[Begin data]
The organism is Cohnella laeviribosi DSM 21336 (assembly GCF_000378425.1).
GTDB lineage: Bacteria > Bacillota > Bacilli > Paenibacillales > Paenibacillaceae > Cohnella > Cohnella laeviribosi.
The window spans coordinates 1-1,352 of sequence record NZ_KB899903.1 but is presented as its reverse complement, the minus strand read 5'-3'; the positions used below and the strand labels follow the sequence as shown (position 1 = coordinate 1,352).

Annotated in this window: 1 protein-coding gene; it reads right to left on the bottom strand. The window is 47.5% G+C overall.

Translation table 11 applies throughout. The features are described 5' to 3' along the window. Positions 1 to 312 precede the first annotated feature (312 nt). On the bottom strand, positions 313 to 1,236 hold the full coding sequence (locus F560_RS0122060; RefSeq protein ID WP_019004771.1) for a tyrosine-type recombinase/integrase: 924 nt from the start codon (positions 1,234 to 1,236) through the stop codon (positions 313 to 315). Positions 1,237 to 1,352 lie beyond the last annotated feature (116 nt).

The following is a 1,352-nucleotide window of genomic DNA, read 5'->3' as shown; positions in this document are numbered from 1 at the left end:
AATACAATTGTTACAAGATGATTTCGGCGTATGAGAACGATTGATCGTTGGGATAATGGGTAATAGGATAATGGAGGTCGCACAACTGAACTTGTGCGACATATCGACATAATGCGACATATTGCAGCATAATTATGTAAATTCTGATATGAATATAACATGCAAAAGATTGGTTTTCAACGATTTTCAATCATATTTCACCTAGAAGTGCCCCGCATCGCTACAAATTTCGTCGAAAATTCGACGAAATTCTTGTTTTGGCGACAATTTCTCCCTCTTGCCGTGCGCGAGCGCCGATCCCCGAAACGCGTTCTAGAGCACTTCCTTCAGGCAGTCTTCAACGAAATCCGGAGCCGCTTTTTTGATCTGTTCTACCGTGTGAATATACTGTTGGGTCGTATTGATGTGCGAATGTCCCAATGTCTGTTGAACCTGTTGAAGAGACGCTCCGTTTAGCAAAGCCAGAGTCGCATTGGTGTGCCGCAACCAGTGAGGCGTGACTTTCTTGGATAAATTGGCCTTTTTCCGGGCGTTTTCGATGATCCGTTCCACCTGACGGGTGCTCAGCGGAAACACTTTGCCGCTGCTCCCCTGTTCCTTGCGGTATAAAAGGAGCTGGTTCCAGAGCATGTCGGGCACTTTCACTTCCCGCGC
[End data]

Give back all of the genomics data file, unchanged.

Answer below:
The organism is Cohnella laeviribosi DSM 21336 (assembly GCF_000378425.1).
GTDB lineage: Bacteria > Bacillota > Bacilli > Paenibacillales > Paenibacillaceae > Cohnella > Cohnella laeviribosi.
The window spans coordinates 1-1,352 of sequence record NZ_KB899903.1 but is presented as its reverse complement, the minus strand read 5'-3'; the positions used below and the strand labels follow the sequence as shown (position 1 = coordinate 1,352).

Annotated in this window: 1 protein-coding gene; it reads right to left on the bottom strand. The window is 47.5% G+C overall.

Translation table 11 applies throughout. The features are described 5' to 3' along the window. Positions 1 to 312 precede the first annotated feature (312 nt). On the bottom strand, positions 313 to 1,236 hold the full coding sequence (locus F560_RS0122060; RefSeq protein ID WP_019004771.1) for a tyrosine-type recombinase/integrase: 924 nt from the start codon (positions 1,234 to 1,236) through the stop codon (positions 313 to 315). Positions 1,237 to 1,352 lie beyond the last annotated feature (116 nt).

The following is a 1,352-nucleotide window of genomic DNA, read 5'->3' as shown; positions in this document are numbered from 1 at the left end:
AATACAATTGTTACAAGATGATTTCGGCGTATGAGAACGATTGATCGTTGGGATAATGGGTAATAGGATAATGGAGGTCGCACAACTGAACTTGTGCGACATATCGACATAATGCGACATATTGCAGCATAATTATGTAAATTCTGATATGAATATAACATGCAAAAGATTGGTTTTCAACGATTTTCAATCATATTTCACCTAGAAGTGCCCCGCATCGCTACAAATTTCGTCGAAAATTCGACGAAATTCTTGTTTTGGCGACAATTTCTCCCTCTTGCCGTGCGCGAGCGCCGATCCCCGAAACGCGTTCTAGAGCACTTCCTTCAGGCAGTCTTCAACGAAATCCGGAGCCGCTTTTTTGATCTGTTCTACCGTGTGAATATACTGTTGGGTCGTATTGATGTGCGAATGTCCCAATGTCTGTTGAACCTGTTGAAGAGACGCTCCGTTTAGCAAAGCCAGAGTCGCATTGGTGTGCCGCAACCAGTGAGGCGTGACTTTCTTGGATAAATTGGCCTTTTTCCGGGCGTTTTCGATGATCCGTTCCACCTGACGGGTGCTCAGCGGAAACACTTTGCCGCTGCTCCCCTGTTCCTTGCGGTATAAAAGGAGCTGGTTCCAGAGCATGTCGGGCACTTTCACTTCCCGCGC